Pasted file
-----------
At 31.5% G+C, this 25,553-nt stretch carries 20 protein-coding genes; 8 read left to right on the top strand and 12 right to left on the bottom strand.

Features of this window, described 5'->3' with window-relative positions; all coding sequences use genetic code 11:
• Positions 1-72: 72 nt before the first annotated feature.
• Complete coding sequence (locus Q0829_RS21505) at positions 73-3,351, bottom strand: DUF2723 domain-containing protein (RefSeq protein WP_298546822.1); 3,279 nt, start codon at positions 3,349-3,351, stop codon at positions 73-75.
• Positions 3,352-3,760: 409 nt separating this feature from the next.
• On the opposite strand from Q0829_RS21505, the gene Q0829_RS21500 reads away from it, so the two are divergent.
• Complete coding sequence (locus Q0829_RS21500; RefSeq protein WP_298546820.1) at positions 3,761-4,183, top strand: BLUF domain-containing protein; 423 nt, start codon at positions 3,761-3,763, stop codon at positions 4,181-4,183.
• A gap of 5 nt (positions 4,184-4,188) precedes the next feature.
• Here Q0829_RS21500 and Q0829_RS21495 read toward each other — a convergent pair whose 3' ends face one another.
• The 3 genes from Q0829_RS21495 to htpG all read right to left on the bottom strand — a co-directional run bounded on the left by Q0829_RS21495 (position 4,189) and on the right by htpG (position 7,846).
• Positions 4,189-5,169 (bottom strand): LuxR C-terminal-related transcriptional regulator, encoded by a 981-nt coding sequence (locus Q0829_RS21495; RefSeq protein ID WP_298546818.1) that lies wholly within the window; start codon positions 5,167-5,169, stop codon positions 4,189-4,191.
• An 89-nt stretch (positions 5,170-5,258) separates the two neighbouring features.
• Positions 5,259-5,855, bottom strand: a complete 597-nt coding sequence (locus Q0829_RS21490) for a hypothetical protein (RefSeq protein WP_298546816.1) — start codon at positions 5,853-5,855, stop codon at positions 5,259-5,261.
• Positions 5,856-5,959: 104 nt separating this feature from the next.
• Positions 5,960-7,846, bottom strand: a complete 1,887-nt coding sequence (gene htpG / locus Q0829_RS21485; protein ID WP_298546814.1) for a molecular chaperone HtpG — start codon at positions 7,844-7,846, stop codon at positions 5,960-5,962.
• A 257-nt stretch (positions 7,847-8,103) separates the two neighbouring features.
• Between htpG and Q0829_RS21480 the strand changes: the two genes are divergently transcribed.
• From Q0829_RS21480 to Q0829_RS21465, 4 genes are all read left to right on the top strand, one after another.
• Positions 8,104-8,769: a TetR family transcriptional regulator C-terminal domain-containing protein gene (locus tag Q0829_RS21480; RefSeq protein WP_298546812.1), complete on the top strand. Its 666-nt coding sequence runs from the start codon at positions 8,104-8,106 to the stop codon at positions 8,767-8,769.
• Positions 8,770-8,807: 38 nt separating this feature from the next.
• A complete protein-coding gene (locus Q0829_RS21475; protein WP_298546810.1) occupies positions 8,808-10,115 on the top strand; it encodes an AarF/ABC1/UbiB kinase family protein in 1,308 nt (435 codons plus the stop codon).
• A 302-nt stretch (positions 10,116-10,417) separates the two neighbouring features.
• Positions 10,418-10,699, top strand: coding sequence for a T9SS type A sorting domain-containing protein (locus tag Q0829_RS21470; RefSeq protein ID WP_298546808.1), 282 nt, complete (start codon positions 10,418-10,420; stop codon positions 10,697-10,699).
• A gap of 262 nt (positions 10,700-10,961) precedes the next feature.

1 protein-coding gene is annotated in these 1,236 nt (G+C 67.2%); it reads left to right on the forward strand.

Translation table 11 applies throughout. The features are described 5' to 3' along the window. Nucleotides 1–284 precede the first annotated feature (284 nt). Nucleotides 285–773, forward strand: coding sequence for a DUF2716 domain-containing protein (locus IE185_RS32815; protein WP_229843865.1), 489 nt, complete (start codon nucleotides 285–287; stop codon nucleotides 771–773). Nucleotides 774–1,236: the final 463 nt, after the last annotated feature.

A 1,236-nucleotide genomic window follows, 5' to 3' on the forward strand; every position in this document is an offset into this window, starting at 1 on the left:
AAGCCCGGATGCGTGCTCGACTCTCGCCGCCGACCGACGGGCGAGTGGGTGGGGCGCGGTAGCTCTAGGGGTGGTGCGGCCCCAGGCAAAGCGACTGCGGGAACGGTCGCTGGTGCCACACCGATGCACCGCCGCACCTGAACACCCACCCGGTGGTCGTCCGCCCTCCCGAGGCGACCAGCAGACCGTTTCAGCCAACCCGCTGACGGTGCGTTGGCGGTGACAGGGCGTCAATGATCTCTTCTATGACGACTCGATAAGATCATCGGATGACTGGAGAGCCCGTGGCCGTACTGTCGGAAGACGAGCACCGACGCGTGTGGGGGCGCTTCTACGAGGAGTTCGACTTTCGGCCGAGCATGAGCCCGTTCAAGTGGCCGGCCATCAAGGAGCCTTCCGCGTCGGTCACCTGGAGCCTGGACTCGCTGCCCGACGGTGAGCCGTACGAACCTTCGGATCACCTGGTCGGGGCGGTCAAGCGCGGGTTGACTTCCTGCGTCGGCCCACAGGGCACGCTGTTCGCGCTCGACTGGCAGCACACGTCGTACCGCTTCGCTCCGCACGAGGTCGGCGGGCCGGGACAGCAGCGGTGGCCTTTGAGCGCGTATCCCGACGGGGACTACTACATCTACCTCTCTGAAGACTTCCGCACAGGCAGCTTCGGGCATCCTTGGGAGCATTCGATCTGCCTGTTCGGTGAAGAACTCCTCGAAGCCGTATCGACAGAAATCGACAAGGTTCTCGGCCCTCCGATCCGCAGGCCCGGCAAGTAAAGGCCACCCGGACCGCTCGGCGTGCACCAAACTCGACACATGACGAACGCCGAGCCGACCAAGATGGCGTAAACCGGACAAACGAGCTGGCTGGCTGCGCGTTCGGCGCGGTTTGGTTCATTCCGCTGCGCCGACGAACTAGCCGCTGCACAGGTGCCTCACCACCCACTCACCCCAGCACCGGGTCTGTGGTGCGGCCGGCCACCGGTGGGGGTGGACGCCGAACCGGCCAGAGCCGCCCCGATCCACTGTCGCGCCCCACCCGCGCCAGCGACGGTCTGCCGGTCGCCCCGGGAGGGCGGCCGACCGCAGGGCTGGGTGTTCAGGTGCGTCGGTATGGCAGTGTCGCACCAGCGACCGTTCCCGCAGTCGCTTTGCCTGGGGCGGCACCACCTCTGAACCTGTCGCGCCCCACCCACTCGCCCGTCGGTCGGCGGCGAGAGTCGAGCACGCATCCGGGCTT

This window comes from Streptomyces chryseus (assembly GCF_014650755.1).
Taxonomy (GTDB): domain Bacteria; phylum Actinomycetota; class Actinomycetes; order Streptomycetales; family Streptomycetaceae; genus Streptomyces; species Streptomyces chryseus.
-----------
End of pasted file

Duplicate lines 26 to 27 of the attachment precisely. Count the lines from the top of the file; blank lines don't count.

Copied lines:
Translation table 11 applies throughout. The features are described 5' to 3' along the window. Nucleotides 1–284 precede the first annotated feature (284 nt). Nucleotides 285–773, forward strand: coding sequence for a DUF2716 domain-containing protein (locus IE185_RS32815; protein WP_229843865.1), 489 nt, complete (start codon nucleotides 285–287; stop codon nucleotides 771–773). Nucleotides 774–1,236: the final 463 nt, after the last annotated feature.

A 1,236-nucleotide genomic window follows, 5' to 3' on the forward strand; every position in this document is an offset into this window, starting at 1 on the left: